Planes flying over Ealing these days are more likely to provoke the ire of residents than inspire a sense of wonder.

But the noise from passing aircraft would have been far less disruptive or frequent at the turn of the last century, when aviation was first getting off the ground.

Two features from the Gazette 30 years ago this month documented the history of manned flight in the borough, beginning with the first fly-past of Ealing Broadway by the Spencer Airship, which took off from Crystal Palace in 1902.

Ealing's own aviation pioneers were for the most part based at the now defunct Acton Aerodrome - including G.J. Mason, of Boston Road, Hanwell, who in 1909 completed his own plane. A report in the Gazette's predecessor, the Middlesex County Times, read: "Its weight is only 90lbs but its principal variation from other flying machines is its motive power, which is an entirely new idea."

A contemporary of Mr Mason, Harold Piffard, was perhaps the best-known of Ealing's pioneers, but his homemade plane was wrecked the same year after he decided to take off during a gale.

And the borough's first aircraft manufacturer, the Twining Aeroplane Company, based in Hanwell, also began life in 1909. It produced three types of aeroplane, but folded before the start of the First World War.

The Gazette's feature was prompted by a book published in 1978, The Story of Acton Aerodrome.

It detailed the misfortune of H.G. Dixon, of Twyford Avenue, another intrepid aviator and the first of the borough's residents to get off the ground.

His new monoplane was flying steadily when Mr Dixon mistakenly closed the throttle instead of opening it. The engine shut off and the machine came crashing to earth at a speed of 40mph.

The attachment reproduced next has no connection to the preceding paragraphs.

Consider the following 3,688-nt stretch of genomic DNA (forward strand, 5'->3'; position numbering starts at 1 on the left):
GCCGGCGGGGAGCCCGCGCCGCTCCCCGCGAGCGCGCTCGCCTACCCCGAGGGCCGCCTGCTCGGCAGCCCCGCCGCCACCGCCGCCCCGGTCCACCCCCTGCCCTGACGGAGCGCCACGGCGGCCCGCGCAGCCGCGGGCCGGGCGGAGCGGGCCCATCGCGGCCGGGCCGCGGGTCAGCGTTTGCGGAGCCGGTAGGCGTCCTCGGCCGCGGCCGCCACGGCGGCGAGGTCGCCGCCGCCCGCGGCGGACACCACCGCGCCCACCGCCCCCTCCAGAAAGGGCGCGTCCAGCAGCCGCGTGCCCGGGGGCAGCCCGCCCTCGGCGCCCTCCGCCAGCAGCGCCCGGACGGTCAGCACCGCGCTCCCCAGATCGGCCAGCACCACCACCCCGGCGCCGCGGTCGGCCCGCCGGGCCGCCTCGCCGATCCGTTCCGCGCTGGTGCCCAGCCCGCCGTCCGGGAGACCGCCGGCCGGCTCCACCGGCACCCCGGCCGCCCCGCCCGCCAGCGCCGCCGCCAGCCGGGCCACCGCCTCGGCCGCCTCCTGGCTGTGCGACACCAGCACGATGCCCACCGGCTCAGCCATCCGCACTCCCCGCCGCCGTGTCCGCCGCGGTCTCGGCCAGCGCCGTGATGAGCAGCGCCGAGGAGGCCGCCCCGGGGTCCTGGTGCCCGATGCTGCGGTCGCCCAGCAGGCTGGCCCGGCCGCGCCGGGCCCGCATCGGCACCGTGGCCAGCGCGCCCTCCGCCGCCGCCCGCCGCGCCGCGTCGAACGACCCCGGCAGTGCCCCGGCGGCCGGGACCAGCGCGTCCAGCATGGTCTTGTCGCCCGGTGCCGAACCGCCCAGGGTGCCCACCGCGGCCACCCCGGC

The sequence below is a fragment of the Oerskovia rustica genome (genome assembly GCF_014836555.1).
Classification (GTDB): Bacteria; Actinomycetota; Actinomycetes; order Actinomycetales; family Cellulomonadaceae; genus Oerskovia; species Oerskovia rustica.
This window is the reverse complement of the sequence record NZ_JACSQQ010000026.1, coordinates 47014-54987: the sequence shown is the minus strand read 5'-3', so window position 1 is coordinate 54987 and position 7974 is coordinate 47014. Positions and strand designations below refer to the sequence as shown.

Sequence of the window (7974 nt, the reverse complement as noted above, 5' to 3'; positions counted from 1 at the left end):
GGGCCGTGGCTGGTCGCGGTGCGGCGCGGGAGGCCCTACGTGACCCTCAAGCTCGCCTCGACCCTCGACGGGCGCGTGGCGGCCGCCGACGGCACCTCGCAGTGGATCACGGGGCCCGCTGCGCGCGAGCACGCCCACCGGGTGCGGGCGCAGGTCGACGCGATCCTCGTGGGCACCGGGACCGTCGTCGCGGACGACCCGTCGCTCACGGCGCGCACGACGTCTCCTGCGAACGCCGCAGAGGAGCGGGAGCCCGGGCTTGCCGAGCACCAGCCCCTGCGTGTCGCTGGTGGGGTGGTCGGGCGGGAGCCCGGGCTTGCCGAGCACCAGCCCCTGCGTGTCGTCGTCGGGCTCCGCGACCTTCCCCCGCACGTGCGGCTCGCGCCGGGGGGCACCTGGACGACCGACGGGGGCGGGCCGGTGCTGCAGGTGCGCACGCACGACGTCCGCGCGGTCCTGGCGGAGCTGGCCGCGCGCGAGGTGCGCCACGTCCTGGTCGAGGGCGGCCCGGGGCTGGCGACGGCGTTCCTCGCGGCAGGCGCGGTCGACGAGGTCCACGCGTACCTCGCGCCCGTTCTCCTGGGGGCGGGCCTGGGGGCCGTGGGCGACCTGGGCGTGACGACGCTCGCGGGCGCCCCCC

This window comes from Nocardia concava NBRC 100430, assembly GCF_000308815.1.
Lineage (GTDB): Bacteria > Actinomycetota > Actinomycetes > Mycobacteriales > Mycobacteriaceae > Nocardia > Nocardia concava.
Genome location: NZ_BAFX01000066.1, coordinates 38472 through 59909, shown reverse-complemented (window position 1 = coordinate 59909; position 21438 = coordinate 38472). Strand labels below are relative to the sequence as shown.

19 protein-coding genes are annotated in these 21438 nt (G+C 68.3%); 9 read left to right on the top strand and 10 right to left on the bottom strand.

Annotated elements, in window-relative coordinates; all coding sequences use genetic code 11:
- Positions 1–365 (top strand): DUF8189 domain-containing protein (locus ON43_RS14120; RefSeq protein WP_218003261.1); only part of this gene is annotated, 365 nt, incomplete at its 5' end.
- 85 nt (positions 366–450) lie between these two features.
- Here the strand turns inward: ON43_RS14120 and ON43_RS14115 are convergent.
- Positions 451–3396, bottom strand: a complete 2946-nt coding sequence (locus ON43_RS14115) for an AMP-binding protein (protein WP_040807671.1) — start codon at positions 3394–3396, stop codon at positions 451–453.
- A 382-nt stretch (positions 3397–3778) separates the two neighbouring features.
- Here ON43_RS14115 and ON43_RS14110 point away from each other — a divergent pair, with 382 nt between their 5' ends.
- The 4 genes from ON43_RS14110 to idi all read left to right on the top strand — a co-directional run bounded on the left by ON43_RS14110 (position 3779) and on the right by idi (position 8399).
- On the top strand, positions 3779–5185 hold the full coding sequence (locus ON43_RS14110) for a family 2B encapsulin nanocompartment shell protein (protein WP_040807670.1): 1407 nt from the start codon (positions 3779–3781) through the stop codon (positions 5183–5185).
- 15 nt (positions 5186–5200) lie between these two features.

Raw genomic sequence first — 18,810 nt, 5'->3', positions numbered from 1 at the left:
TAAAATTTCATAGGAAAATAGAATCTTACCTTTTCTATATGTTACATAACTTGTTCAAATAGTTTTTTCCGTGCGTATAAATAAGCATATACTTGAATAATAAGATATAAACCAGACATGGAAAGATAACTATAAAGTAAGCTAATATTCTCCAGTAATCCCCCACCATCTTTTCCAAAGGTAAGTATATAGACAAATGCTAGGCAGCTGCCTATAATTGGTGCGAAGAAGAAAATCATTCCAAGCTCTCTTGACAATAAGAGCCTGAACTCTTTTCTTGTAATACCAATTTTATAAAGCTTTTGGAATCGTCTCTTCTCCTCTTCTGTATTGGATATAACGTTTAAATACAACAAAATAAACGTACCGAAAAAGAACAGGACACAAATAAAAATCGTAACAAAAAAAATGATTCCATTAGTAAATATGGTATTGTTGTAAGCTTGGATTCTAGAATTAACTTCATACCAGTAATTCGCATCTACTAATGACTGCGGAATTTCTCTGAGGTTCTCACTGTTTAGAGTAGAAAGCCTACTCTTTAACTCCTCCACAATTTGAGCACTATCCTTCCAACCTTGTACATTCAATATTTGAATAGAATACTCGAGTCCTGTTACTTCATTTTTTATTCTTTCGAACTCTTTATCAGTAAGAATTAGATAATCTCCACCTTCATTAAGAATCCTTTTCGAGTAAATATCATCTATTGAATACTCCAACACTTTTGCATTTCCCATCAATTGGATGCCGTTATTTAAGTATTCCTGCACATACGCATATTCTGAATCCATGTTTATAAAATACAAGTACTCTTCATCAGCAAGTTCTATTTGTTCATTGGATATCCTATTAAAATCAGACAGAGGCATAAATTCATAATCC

The pilot was unhurt but the same could not be said of his aeroplane, which suffered a crumpled front, buckled wings and wheels and skids which were rendered useless by the crash.

A team of Birketts photographers based at Acton Aerodrome were on hand to record such moments for posterity. As the planes drifted in, their cameras would be at the ready to capture the impact.

One of their most frequent subjects was Swiss ace André Thomsen, who trained pilots at the Ruffy-Baumann school at Acton.

Many of the planes used had a flimsy 'string bag' construction and would easily collapse - as documented in the photographs, which Mr Thomsen hung on to and passed on to his son, Leonard, of Rosedene Avenue, Greenford.

The younger Thomsen inherited his father's interests, making model planes before he was old enough to join the Air Training Corps.

He went on to serve as a flight engineer for Bomber Command during the Second World War, when he crewed Halifax bombers for missions over France and Germany in 1943.

"It was one of the quickest ways of getting into the air force - and out," he told the Gazette in December 1978. It meant I could keep up my interest in planes."

But he was no fan of the jumbo jets which had begun to make regular forays over Greenford towards Heathrow.

He said: "I don't always appreciate them. When the little ones went over they made so little noise, but people used to think they were a nuisance."

The last vestiges of Acton Aerodrome - the hangars, which stood next to the Renault plant in Western Avenue - were demolished in the mid-1970s.